Neil Goldberg
Tues April 26, Northwest Film Forum, 7 pm, $3.

Neil Goldberg, the New York-based video and installation artist who will present an evening of his single-channel videos at the Northwest Film Forum on Tuesday, April 26, has said that his videos are intended to be shown on TVs or monitors because they underscore the abject quality of the medium. He says that presenting them on TVs is like "flaunting the stump." Considering that one of the videos shown in the screening program features his mother reading a dream he had in which she had a prosthetic arm--"her grip is very strong"--the stump statement seems to be more than a clever throwaway: Working with the limitations he chooses, Goldberg creates an unusual metaphysical comedy.

Projected large at the NWFF, the abjectness still seems in place, but there is a fragility that is present in a way that the small screen doesn't allow. On televisions the nuances and happenstance moments are lost a bit because of our overfamiliarity with the screen as a place where humor and pain, fiction and fact, are all played for entertainment--a certain viewer glaze, a flattening of values, works against the offhanded humanity in Goldberg's work.

It's experienced most intimately in two videos with his parents in them. In the aforementioned piece, My Parents Read Dreams I've Had About Them, his mother and father deliver his bizarre and mundane dreams nearly deadpan. His mother breaks character, cracking a smile and suppressing a laugh at one point. She regains her composure, but the moment--the fracture in the setup--is what makes the piece.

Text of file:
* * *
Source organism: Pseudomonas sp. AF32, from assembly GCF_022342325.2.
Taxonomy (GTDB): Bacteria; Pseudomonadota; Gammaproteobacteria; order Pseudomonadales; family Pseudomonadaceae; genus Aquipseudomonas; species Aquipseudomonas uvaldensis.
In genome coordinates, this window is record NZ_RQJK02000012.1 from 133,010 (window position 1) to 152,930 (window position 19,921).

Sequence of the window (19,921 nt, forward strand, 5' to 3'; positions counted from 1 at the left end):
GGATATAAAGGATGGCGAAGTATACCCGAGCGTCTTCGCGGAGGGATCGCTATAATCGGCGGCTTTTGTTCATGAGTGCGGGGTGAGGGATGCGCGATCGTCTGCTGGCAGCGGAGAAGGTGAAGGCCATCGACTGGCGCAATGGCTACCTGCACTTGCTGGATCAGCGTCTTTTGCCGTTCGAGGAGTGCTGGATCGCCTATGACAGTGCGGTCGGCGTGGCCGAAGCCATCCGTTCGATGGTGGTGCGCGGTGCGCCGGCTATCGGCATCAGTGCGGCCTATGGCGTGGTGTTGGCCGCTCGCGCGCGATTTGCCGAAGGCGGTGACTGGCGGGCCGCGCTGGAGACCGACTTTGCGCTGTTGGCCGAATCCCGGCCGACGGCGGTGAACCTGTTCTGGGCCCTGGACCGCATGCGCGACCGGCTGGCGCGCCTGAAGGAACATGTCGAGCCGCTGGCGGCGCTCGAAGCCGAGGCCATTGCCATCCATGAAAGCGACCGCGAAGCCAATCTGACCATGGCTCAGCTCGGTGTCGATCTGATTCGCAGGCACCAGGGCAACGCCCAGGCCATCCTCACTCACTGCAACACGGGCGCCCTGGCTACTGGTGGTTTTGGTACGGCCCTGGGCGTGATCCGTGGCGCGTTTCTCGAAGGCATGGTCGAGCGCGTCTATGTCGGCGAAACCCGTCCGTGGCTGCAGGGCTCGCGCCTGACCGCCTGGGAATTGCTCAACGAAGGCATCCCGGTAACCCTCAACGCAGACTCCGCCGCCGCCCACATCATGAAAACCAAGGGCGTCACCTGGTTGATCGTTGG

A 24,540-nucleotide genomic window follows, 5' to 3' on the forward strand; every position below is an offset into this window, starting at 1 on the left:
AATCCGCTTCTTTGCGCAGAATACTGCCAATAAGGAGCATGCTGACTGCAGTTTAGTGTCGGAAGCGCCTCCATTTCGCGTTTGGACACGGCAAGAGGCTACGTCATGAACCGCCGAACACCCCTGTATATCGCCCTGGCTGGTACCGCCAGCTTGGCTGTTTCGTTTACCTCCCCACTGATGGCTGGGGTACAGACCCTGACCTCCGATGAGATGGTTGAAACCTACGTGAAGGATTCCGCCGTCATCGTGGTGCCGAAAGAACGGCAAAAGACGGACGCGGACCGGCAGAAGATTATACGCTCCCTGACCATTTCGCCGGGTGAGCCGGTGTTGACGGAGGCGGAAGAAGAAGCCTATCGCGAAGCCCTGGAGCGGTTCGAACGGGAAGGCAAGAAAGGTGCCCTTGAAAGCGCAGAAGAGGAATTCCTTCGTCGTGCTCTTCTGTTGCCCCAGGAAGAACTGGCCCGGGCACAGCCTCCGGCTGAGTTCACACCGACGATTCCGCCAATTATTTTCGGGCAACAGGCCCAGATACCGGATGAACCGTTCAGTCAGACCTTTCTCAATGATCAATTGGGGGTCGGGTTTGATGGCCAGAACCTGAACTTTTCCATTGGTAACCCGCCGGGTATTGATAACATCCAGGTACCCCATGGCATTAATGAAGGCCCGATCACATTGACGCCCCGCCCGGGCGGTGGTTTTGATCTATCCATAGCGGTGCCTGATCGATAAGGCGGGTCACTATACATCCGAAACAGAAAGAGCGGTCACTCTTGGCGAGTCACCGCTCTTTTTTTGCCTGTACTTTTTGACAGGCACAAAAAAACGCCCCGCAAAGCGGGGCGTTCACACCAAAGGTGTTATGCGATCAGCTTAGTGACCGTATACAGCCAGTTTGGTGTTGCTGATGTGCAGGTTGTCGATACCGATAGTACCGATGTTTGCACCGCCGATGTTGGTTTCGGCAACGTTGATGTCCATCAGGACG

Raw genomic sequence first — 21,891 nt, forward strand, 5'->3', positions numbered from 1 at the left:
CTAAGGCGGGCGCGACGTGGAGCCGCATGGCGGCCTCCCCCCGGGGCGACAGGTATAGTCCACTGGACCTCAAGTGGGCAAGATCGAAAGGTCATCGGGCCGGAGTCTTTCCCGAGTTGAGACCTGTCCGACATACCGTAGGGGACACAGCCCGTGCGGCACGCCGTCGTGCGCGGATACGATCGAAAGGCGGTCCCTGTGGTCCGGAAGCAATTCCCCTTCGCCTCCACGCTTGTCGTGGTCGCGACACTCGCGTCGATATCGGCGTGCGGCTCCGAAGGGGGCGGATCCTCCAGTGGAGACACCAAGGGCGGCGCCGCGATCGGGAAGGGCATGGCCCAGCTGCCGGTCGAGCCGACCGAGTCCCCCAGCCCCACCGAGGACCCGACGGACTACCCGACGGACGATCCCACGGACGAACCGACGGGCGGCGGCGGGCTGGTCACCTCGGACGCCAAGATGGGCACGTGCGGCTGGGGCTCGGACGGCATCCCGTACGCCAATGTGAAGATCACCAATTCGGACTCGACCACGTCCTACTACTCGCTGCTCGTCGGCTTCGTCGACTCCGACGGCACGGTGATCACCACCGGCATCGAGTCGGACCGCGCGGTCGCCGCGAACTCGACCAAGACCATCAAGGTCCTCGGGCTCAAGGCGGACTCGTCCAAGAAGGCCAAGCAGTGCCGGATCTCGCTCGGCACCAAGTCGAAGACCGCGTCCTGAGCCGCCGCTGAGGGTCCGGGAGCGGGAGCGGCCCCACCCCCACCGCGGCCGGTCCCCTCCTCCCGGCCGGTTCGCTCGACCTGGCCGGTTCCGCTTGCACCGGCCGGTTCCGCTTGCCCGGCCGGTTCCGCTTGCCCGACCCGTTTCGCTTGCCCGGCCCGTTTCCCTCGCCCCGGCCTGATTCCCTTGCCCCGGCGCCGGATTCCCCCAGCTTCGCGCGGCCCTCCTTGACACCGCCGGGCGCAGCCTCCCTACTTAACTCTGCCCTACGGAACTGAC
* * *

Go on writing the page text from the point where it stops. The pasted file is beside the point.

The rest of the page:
It's these moments of oddity and humor that make Goldberg's work resonate. Their casual, camcorder feel isn't visually stunning like his multi-channel piece 19 Rainstorms at Western Bridge, which plays on monitors and as large-screen projections. The single-channel videos at the NWFF are fairly straightforward, focused on repeated gestures such as merchants raising metal storefront gates, gay men petting their cats and saying "she's a talker," and people's dance-like arm movements as they describe riding a rollercoaster.

Goldberg's emotional core is a shrug (a series of five videos is titled Hallelujah Anyway) but it isn't out of resignation or disinterest; it's an engagement with the multiple meanings of any moment, the balance of disappointment and living, the amputation that either grief or joy bring to experiencing the full spectrum of life. In System of Writing Thank-You Notes, Goldberg's father describes his highly organized method for writing thank-you cards after the funeral of his wife (who we have seen reading dreams earlier in the program). It's quietly heartbreaking watching the containment, the ordering of grief as he reads the 16 phrases and statements he used for the process of sending 97 cards to relatives, friends, and hospice workers. His father looks straight at the camera: "In order to include something of a personal nature."

nate@thestranger.com

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